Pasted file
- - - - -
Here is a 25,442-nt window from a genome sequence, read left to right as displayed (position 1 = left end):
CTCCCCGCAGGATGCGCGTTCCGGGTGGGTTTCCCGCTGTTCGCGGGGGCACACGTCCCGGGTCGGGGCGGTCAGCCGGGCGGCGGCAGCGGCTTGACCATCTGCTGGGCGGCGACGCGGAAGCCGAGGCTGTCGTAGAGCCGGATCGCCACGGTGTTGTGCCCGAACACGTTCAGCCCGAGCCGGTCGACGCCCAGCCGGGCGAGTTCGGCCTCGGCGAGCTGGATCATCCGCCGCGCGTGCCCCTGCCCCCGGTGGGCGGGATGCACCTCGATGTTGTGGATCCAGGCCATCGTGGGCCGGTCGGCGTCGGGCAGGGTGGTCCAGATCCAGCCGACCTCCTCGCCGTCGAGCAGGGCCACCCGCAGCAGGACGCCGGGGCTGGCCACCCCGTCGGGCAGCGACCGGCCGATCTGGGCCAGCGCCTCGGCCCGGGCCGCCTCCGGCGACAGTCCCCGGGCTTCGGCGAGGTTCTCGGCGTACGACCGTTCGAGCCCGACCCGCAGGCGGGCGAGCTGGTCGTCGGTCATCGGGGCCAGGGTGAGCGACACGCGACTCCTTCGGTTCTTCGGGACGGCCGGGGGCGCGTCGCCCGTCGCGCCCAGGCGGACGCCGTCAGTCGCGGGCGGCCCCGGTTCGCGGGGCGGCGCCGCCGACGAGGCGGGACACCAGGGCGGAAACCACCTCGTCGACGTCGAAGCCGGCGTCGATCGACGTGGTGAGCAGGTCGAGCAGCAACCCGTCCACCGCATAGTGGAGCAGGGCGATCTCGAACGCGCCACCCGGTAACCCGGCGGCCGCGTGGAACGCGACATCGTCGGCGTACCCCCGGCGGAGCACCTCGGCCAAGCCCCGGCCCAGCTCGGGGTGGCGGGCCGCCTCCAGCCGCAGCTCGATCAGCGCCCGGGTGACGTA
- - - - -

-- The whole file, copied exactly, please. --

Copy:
Here is a 25,442-nt window from a genome sequence, read left to right as displayed (position 1 = left end):
CTCCCCGCAGGATGCGCGTTCCGGGTGGGTTTCCCGCTGTTCGCGGGGGCACACGTCCCGGGTCGGGGCGGTCAGCCGGGCGGCGGCAGCGGCTTGACCATCTGCTGGGCGGCGACGCGGAAGCCGAGGCTGTCGTAGAGCCGGATCGCCACGGTGTTGTGCCCGAACACGTTCAGCCCGAGCCGGTCGACGCCCAGCCGGGCGAGTTCGGCCTCGGCGAGCTGGATCATCCGCCGCGCGTGCCCCTGCCCCCGGTGGGCGGGATGCACCTCGATGTTGTGGATCCAGGCCATCGTGGGCCGGTCGGCGTCGGGCAGGGTGGTCCAGATCCAGCCGACCTCCTCGCCGTCGAGCAGGGCCACCCGCAGCAGGACGCCGGGGCTGGCCACCCCGTCGGGCAGCGACCGGCCGATCTGGGCCAGCGCCTCGGCCCGGGCCGCCTCCGGCGACAGTCCCCGGGCTTCGGCGAGGTTCTCGGCGTACGACCGTTCGAGCCCGACCCGCAGGCGGGCGAGCTGGTCGTCGGTCATCGGGGCCAGGGTGAGCGACACGCGACTCCTTCGGTTCTTCGGGACGGCCGGGGGCGCGTCGCCCGTCGCGCCCAGGCGGACGCCGTCAGTCGCGGGCGGCCCCGGTTCGCGGGGCGGCGCCGCCGACGAGGCGGGACACCAGGGCGGAAACCACCTCGTCGACGTCGAAGCCGGCGTCGATCGACGTGGTGAGCAGGTCGAGCAGCAACCCGTCCACCGCATAGTGGAGCAGGGCGATCTCGAACGCGCCACCCGGTAACCCGGCGGCCGCGTGGAACGCGACATCGTCGGCGTACCCCCGGCGGAGCACCTCGGCCAAGCCCCGGCCCAGCTCGGGGTGGCGGGCCGCCTCCAGCCGCAGCTCGATCAGCGCCCGGGTGACGTA